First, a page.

Attributed to Richard Henry Park (American, 1832-1902) A Very Fine Carved White Marble Figure of a Young Farmer, modeled as young girl wearing a bonnet standing barefoot holding and collecting vegetables, including carrots, artichokes, cauliflower and cabbage, a watering can at her feet, on circular naturalistic base with shrubs, inscribed R.H. PARK Sc 1874. Raised on a cylindrical marble plinth (not shown). Circa 1874.
Sculpture Height 47 1/4 inches (120 cm)
Sculpture Width: 22 inches (55.9 cm)
Sculpture Depth: 17 inches (43.2 cm)
Pedestal Height: 31 1/2 inches (80 cm)
Pedestal Diameter: 16 inches (40.6 cm)
Overall Height: 78 3/4 inches (200 cm)
Richard Henry Park (also Richard Hamilton Park; February 17, 1832 – 1902) was an American sculptor who worked in marble and bronze. He was commissioned to do work by the wealthy of the nineteenth century. He also created sculptures for the Chicago World's Fair of 1893.
Life and Career:
Park was born February 17, 1832, in Hebron, Connecticut. He was inspired by a Hiram Powers exhibition to become a sculptor. From 1855, Park worked in the Albany, New York studio of Erastus Dow Palmer, the foremost neoclassical sculptor of his time, starting out as a marble cutter's apprentice making marble copies of Palmer's work. He stayed until 1861, working as an assistant to Palmer alongside other future sculptors Launt Thompson and Charles Calverley. He moved to New York city to establish an independent career before moving to Florence, Italy around 1871. Park's early work was in marble, later changing to the medium of bronze for natural sculptures, in line with the American trend for late nineteenth century sculptures.
During his time in Florence, Park was commissioned to prepare a marble bust of John Plankinton, an astute businessman who founded the meat industry in Wisconsin and was respected as "Milwuakee's foremost citizen". Plankinton was known for religious convictions, his success from a modest upbringing, and for his regular philanthropic public deeds; he became known as "A Merchant Prince and Princely Merchant". Plankinton's daughter, Elizabeth, travelled to Europe in 1879, and met Park in Florence. On return to Milwaukee, Elizabeth convinced her father to let her commission Park to sculpt the first piece of public art for Milwaukee, a monument to George Washington. Park worked on the monument to Washington in Florence, and it was completed and shipped to Milwaukee for its dedication in November 1885; Elizabeth donated it to the city of Milwaukee as a philanthropic gesture. At some point, Park and Elizabeth Plankinton became engaged, and in 1886 John Plankinton commenced construction on a mansion to be a wedding gift for his only daughter. On 18 September 1887, Park married another woman, a dancer from Minneapolis, shortly after his Juneau Monument (in recognition of Milwaukee's first Mayor, Solomon Juneau) was dedicated. When Elizabeth learned of Park's marriage, she left on a long trip to Europe. On her return, she took her only look at the mansion her father had built, and is said never to have set foot in it again.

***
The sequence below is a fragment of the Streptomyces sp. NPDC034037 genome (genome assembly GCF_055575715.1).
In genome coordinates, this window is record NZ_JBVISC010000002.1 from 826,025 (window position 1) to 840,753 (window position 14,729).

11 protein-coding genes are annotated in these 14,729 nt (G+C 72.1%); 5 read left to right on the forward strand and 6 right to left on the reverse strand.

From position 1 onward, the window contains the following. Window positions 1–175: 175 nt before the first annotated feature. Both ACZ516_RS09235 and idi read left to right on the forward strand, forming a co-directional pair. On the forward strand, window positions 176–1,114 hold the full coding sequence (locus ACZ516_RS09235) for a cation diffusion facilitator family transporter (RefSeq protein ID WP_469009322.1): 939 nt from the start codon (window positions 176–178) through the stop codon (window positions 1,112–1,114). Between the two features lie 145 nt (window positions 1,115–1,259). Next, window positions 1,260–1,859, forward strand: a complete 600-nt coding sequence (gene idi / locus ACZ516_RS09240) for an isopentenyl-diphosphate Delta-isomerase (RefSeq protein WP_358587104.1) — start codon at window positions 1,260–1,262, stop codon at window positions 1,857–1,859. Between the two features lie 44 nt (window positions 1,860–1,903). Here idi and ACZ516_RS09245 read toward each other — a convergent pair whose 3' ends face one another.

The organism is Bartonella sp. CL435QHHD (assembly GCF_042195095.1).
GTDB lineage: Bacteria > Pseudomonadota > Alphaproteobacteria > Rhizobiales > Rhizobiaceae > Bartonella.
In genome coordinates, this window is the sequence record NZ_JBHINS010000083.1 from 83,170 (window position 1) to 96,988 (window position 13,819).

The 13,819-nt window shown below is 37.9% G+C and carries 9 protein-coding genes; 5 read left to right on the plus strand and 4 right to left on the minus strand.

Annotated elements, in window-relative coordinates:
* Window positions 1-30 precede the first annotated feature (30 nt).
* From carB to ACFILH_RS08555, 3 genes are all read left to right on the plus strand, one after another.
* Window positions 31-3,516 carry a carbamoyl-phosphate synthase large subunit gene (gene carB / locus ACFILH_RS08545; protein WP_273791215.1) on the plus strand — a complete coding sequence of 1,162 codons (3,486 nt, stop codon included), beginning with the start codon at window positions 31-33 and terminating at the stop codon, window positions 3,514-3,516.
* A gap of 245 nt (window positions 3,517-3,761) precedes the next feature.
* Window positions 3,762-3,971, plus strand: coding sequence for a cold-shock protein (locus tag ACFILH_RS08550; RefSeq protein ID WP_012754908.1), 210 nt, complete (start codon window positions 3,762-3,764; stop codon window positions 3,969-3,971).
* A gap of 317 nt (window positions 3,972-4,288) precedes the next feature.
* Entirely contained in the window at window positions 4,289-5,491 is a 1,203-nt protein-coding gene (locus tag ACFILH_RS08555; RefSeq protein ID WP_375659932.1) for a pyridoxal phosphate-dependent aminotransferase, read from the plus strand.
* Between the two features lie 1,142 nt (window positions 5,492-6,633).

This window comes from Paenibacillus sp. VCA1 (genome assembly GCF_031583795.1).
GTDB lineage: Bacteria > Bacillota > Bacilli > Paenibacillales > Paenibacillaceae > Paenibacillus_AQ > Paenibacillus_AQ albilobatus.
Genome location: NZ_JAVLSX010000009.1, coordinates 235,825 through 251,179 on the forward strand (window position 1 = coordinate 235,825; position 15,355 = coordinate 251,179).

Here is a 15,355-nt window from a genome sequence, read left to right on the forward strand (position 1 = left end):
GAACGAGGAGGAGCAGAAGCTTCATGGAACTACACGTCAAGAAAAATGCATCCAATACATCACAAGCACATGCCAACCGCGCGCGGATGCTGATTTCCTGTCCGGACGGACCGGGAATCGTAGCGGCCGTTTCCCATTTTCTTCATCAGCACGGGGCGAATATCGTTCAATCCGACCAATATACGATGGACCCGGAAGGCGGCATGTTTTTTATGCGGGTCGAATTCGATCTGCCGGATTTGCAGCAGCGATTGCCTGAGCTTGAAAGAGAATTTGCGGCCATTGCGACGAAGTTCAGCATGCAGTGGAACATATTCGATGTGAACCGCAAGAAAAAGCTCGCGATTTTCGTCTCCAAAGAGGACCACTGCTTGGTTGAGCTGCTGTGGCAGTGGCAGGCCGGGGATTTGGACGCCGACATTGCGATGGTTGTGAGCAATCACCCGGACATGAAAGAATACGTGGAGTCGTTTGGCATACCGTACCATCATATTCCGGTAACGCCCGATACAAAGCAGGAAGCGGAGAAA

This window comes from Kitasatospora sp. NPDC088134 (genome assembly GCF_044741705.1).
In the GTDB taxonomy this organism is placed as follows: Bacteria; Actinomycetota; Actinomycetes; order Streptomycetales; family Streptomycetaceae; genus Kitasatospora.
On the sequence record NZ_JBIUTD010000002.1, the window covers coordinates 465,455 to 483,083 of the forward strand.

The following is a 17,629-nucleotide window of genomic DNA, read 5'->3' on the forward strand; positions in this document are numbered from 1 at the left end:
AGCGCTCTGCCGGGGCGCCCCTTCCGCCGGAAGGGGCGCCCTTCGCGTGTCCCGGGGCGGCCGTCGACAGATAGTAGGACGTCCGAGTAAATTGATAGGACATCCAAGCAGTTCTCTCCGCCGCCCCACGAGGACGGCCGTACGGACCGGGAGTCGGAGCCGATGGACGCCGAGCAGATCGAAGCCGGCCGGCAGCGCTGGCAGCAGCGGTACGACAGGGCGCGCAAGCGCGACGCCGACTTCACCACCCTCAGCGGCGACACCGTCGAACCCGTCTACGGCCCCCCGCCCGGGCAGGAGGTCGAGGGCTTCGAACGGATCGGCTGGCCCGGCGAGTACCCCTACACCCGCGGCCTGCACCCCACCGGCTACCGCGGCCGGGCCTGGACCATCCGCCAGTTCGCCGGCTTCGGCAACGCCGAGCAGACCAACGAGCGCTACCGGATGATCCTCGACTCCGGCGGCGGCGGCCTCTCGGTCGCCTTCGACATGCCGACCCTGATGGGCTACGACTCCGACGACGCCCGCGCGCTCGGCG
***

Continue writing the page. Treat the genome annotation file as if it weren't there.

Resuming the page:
Park made an over-life-size bronze monument statue as a tribute to the 21st Vice President of the United States, Thomas A. Hendricks. It was unveiled in 1890 on the grounds at the Indiana State House in Indianapolis. After this he moved his studio to Chicago to get commissions in the sculptural programs for the Chicago World's Fair of 1893. He met Lee Lawrie in Chicago and Lawrie went on to work as Park's apprentice and assistant (1891-1894). One of the monuments they worked on was an over-life-size all silver monument statue for the state of Montana titled Justice that was exhibited in the Mines and Mining Building. It was rumoured to have been melted down later for the silver. There is an 1893 medal showing the model that posed for the statue on its reverse side. It has been suggested that Park's most enduring legacy may be his role as mentor and teacher to Lawrie. Remarkably, given his history with the family, Park spent six months in Chicago working on a statue of John Plankinton following his 1891 death, commissioned by William Plankinton, Elizabeth's brother. Described as a "handsome bronze statue", it was unveiled on 29 June 1892 and "viewed by hundreds of people, the great majority of whom pronounced it one of the most lifelike statues of Uncle John Plankinton possible to be executed."It stood in the Plankinton House Hotel until the location was redeveloped in 1915 into a shopping district, Plankinton Arcade, which incorporated a rotunda in which the statue was placed. The statue underwent several months of restoration work in 2012, before returning to its place in the rotunda that is now a part of The Grand shopping plaza.
One of the bronze statues Park made for the Fair was of Benjamin Franklin and it was three years later reinstalled at Lincoln Park in downtown Chicago. An 1895 review of the public monuments in Milwaukee listed five existing pieces, two sculpted by Park. He is best known for his Actor's Monument to Edgar Allan Poe (1884) in the Metropolitan Museum of Art in New York city, and the Drake Fountain in Chicago (1892).